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Air Quality Board Gives Plato OK to Operate

December 06, 1987|JEFFREY MILLER | Times Staff Writer

Finding that San Dimas residents' fears of health risks caused by toxic emissions from a Glendora chrome-plating plant were unfounded, a hearing board has granted Plato Products Inc. a variance to continue operating while the firm installs additional air pollution control equipment.

The South Coast Air Quality Management District's hearing board voted 4 to 1 on Wednesday in favor of the variance, which permits Plato to engage in chrome plating for up to nine hours a day for the next 10 months. During this time, Plato will test and install a $50,000 filtering system that is expected to reduce by 99% the plant's emissions of hexavalent chromium, a known cancer-causing agent.

Residents have complained about emissions from the plant since 1984, when Plato moved its chrome-plating operation to Glendora from El Monte. A group called the Concerned Citizens Committee has claimed that the plant poses a health risk to the 500 students at Shull Elementary School in San Dimas, located next to the firm along the boundary between the two cities.

However, board members said the residents' fear of a health hazard was based more on perception than reality, in part because a leading opponent of the plant had misrepresented the facts.

"Sometimes, due to the media, these things get blown out of proportion," said Coralie Kupfer, the board's chairwoman. "As far as I'm concerned, there has been no correlation shown between the operations of Plato Products and any health problems in the population."

In granting the variance to Plato, the board rejected a request, made by AQMD attorney Cindy Simovich on behalf of the Bonita Unified School District, that the plant be required to restrict its chrome-plating operations to hours when children would not be at the school.

Plato President George M. Kent had told the board that changing the plant's work schedule would cost the firm more than $5,000 a month.

"I think you run into trouble when you start trying to address fears and make businesses in the district pay for that," Kupfer said. "This is America, and that doesn't seem right to me."

Jeff Schenkel, who has led the residents' campaign against the Plato plant, reacted angrily to the board's decision.

"The hearing board has once again demonstrated clearly that it is in bed with industry," Schenkel said.

However, Schenkel said he did not consider the decision a defeat. Since his group began its campaign three years ago, Plato has increased the height of the plant's smokestack by 14 feet. Schenkel said the installation of the filtering system is the fruit of his groups' efforts.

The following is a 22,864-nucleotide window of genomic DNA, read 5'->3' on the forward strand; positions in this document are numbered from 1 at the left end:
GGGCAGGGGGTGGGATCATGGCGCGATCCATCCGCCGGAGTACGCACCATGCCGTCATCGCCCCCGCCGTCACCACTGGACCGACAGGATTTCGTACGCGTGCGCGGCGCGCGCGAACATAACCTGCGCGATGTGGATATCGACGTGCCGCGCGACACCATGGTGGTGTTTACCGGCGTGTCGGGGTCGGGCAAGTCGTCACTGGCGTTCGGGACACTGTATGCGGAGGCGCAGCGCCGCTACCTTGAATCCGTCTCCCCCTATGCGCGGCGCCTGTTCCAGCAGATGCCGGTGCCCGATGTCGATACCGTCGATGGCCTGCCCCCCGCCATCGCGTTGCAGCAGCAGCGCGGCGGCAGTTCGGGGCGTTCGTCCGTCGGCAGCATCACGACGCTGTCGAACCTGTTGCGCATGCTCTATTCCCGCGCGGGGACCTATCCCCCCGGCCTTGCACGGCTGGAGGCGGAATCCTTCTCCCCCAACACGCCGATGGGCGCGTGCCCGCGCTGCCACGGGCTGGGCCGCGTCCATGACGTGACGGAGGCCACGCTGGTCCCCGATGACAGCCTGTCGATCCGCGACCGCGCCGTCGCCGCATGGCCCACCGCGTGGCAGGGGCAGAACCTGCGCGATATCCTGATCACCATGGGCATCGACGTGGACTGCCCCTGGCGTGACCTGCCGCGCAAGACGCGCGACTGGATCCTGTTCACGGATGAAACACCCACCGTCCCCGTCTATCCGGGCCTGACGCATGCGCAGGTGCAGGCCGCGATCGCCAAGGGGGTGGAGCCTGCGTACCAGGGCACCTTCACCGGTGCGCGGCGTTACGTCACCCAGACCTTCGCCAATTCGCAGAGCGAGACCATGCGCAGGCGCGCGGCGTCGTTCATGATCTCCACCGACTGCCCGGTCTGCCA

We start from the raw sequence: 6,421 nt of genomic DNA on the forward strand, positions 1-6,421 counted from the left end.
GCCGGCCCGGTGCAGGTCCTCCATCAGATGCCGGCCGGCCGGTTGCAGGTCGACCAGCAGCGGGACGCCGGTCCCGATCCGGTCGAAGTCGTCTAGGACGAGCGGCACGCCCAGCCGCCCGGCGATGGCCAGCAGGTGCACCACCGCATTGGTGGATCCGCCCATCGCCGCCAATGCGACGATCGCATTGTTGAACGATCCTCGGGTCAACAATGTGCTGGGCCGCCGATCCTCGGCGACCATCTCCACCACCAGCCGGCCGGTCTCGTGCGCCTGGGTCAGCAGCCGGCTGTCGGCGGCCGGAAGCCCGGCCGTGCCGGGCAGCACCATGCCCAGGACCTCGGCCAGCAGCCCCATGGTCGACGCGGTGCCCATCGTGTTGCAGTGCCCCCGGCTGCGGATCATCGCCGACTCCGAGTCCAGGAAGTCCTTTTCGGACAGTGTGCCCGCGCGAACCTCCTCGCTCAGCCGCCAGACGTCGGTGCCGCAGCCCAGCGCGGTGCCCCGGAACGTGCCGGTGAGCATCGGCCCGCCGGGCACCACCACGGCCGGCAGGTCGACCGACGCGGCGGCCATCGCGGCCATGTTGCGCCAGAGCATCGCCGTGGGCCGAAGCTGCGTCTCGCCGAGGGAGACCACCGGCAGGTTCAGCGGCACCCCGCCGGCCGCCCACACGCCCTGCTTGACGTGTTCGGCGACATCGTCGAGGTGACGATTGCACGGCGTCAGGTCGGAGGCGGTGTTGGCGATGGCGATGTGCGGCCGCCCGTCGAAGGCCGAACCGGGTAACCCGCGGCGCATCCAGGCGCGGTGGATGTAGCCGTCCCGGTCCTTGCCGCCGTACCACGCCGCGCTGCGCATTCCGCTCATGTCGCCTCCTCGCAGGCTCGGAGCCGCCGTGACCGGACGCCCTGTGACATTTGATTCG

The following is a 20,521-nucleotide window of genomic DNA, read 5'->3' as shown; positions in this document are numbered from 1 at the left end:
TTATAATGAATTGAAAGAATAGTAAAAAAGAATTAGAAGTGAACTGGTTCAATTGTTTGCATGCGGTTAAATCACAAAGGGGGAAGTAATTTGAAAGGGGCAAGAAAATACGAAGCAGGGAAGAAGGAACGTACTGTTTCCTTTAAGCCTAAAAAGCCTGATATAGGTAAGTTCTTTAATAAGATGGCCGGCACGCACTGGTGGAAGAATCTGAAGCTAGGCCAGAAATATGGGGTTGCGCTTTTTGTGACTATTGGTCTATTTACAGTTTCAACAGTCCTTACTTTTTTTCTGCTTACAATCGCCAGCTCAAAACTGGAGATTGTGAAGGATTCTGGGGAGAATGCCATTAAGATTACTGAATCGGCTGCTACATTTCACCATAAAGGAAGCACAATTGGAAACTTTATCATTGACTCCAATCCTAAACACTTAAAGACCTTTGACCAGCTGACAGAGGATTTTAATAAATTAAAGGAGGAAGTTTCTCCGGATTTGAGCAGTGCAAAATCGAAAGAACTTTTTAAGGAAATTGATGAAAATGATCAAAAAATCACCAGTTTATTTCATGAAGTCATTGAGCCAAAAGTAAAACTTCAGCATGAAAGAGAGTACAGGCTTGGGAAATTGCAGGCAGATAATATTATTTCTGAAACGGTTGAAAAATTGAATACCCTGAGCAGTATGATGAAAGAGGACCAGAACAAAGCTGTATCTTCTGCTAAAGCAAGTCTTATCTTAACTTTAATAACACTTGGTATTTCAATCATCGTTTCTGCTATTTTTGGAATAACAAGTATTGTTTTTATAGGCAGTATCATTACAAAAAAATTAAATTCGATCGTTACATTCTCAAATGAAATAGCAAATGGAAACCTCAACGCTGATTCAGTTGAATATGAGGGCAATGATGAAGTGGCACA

"We haven't lost at all--we've come a long way," Schenkel said. "If we can trap 99% of the chrome and keep (the risk of cancer) down to one in a million, that's a major step."

Kent said he felt vindicated by the hearing board's decision.

"We felt all along that this was a trumped-up issue," the plating firm's president said. "The health risk to children at Shull School was greatly overstated, which I felt was sinful, to alarm parents over a non-existent risk."

Tests conducted by the AQMD in July indicated that Plato's pollution control system was reducing the plant's emissions of hexavalent chromium by 59%. Over 70 years, such a concentration of the toxin could be expected to cause 13 to 16 cancer cases for each million people exposed, according to AQMD computer models.

AQMD standards stipulate that the emission of carcinogens is permissible only when the additional cancer risk is no more than one case per million. But in cases where plants are equipped with the best available pollution control technology, the risk may be as high as 10 in a million.

In September, the AQMD--citing the results of the July study--refused to grant Plato a permit to operate. The firm received a variance to continue operating the plant while it took steps to reduce emissions.

Plato has since increased the height of the plant's smokestack to more than 47 feet to better disperse the toxic emissions. The AQMD staff has determined that this lowers the cancer risk to the acceptable threshold of 10 cases per million.

Denison York, a safety engineer hired by Plato to design a new pollution control system, said the plant will be equipped with a "hydrophobic fine-fiber filter," which would trap 99% of the hexavalent chromium emitted during the chrome-plating process.

Tran Vo, an engineer with the AQMD, told the board that such a filter has never been used to reduce emissions of hexavalent chromium, but that it has been found to be more than 99% effective when used to control other contaminants. Vo added that reducing emissions of the carcinogen by 98% would decrease the cancer risk to one case per million.

While he applauded the company's plans, Schenkel, whose two children attend Shull Elementary School, said he was concerned about the risk posed to nearby students and residents during the 10 months before the new filter becomes operational.

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